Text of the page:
This past Wednesday, Law School professors Eric Posner and M. Todd Henderson debated Uber’s future impact on the transportation industry with the company’s Midwest Public Affairs Manager, Robert Kellman.
The event aimed to address three topics: Uber’s growth and strategies, the company’s challenges, and the rise of the sharing economy in general.
Henderson, the Michael J. Marks Professor of Law and Mark Claster Mamolen Research Scholar, observed that Uber’s rise is simply a variant of the larger trend towards services such as Amazon and eBay that rely on the self-regulation of customer reviews as a cornerstone of their business models. In addition, Uber does not compete with a field dominated by entrenched private companies. Rather, it targets failings of the government.
“What Uber does that’s interesting to me, is—they don’t challenge incumbent businesses. Their business model is to be in direct competition with government. Their rival is the City of Chicago’s taxi commission. They come to the people and say ‘we offer a better system for regulating cabs through our star system rating. If you rate the ride one star you get your money back, and all the while you can track it on GPS.’ That’s a better regulator than a taxi commission. They’re trying to go after inefficient regulation,” Henderson said.
Kellman, Uber’s representative, spoke of how the company offers opportunities for both riders and customers. “Parts of this city and many others once had no access to transportation five years ago. Now everyone takes it for granted that you can just open up a phone app and within five minutes have a car in front of you. That kind of freedom and connectivity does incredible things for cities. The opportunities for everyone are massive,” he said.
He went on to note that in June, Uber announced its intent to create 10,000 driving jobs on the South and West sides of Chicago in twelve months. They were more than halfway to their mark after four.
The panel mainly disagreed over whether Uber should be regulated by the government. Posner suggested that such regulation would be inevitable, and that Uber would establish a monopoly by displacing taxi companies completely. Otherwise, he suggested that multiple ride-sharing companies would dominate the market, and price haggling would become the norm.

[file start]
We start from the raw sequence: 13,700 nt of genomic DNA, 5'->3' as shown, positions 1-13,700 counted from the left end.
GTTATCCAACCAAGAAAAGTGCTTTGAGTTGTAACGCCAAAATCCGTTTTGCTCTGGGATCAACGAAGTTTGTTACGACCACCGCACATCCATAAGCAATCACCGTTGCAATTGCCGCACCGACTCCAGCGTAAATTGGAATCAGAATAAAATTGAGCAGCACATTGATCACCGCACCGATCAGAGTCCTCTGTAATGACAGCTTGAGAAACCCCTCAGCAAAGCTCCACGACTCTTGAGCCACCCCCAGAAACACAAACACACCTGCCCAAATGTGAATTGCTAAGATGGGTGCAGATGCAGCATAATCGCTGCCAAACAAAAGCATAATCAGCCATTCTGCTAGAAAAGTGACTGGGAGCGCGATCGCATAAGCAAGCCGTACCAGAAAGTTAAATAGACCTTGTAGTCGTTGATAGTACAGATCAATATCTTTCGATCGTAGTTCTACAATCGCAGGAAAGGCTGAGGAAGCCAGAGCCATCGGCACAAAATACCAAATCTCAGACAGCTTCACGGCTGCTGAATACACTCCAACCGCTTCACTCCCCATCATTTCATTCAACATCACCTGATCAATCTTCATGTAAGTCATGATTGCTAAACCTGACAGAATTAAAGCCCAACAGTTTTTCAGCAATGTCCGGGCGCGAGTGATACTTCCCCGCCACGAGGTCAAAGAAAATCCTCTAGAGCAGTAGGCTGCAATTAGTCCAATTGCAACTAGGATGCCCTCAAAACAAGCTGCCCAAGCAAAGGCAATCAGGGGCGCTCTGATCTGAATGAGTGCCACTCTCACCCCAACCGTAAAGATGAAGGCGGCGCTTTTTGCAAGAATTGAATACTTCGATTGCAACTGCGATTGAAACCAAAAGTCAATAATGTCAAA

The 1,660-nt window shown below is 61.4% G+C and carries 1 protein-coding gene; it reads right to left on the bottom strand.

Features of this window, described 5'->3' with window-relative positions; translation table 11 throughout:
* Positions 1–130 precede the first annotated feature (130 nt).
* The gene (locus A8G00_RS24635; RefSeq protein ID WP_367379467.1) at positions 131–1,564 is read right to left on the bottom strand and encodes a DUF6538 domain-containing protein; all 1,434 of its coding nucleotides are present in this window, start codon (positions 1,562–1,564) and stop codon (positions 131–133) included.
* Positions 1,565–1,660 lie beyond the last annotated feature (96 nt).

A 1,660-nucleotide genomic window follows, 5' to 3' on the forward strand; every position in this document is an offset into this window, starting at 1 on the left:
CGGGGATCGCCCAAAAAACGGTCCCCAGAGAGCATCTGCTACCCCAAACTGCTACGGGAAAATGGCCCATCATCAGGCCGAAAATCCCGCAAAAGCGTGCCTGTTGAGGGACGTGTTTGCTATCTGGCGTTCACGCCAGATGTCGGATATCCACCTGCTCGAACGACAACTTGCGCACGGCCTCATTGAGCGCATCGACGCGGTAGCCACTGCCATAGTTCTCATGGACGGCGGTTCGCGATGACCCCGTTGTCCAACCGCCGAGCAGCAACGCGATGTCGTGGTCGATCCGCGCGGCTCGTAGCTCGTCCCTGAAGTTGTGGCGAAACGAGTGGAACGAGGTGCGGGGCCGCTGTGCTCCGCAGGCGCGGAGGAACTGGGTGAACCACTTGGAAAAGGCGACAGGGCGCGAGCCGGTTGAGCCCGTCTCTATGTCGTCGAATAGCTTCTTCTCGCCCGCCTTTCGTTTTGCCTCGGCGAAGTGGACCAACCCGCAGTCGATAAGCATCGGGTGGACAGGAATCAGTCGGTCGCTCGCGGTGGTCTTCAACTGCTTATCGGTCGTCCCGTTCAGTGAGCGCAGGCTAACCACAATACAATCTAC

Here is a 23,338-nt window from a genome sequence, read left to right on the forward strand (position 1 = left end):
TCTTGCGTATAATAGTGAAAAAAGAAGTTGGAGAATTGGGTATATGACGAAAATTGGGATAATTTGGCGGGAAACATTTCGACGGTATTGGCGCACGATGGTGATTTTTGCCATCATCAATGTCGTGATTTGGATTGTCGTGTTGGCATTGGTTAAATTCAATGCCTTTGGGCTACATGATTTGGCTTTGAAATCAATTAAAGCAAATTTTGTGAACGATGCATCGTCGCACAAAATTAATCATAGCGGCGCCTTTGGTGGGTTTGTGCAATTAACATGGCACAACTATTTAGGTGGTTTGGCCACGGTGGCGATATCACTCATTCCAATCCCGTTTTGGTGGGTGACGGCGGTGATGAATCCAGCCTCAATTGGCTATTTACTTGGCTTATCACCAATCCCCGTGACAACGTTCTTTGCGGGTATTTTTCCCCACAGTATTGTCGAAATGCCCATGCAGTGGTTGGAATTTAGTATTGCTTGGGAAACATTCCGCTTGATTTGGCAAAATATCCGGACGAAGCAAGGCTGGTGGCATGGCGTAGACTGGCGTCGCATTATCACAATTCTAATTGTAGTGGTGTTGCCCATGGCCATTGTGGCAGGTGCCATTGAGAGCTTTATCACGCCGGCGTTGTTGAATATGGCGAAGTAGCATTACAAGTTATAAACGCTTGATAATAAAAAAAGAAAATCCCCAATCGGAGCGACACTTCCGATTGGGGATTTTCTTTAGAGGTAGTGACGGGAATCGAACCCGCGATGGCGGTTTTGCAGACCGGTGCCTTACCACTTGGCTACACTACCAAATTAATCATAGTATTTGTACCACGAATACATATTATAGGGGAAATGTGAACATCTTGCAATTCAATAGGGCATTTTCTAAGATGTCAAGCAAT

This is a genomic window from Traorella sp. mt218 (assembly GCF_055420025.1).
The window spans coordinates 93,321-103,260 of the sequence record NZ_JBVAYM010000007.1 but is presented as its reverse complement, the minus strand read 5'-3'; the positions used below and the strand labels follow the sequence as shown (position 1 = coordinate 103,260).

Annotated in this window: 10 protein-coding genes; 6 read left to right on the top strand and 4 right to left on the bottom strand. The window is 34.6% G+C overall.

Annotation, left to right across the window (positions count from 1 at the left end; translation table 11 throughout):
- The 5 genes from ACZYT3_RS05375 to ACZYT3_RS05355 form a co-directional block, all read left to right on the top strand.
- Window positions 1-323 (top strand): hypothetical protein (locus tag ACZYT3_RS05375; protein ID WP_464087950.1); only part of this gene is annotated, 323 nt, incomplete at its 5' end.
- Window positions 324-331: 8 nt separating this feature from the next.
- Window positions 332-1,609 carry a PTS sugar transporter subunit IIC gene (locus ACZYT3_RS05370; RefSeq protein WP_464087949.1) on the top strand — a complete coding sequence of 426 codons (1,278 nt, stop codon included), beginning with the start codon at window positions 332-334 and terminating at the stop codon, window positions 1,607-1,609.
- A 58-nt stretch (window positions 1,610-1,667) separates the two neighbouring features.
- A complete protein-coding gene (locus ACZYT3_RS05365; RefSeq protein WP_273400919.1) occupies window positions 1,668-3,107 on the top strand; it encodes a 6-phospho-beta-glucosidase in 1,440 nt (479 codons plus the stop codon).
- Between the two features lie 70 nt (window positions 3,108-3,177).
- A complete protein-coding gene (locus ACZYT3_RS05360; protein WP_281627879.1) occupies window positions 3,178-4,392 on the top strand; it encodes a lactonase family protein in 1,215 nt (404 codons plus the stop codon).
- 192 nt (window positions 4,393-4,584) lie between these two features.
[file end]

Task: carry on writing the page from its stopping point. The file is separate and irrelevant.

Both Henderson and Kellman disagreed with Posner, arguing that Uber serves a different market than taxis—citing the idea that in congested downtown areas such as the Loop, taxis would maintain dominance. To emphasize this point, Kellman mentioned that prior to the entry of Uber, San Francisco International Airport saw 150,000 to 160,000 taxi rides per month. In the time after Uber’s introduction, however, Uber served roughly 250,000 people per month while the taxis maintained their numbers.
Henderson and Kellman further argued that Uber is much more efficient without government regulation. “Uber has created a model that is inherently efficient, that responds to changes in demand nearly instantaneously. It can adjust to the pressures of the market in real time,” Kellman said.
Henderson spoke of Las Vegas as an example of government inefficiency in response to cabs taking purposely circuitous routes—‘long hauling’ their customers. “They tried a report system where they would have people, when they felt they were cheated, fill out an affidavit in the hopes that they would gain reimbursement through hearings. They tried a system of roadblocks where they would stop cabs, ask where they were going, and if they said the Strip, riders were handed a piece of paper that said ‘head to this hearing and you can get your money back’. They delayed people from getting to where they want to go in order to give them an opportunity to be further delayed. This is the way the government works.”
The event was held by the newly formed Chicago Economics Forum and co-sponsored by the Intercollegiate Finance Journal.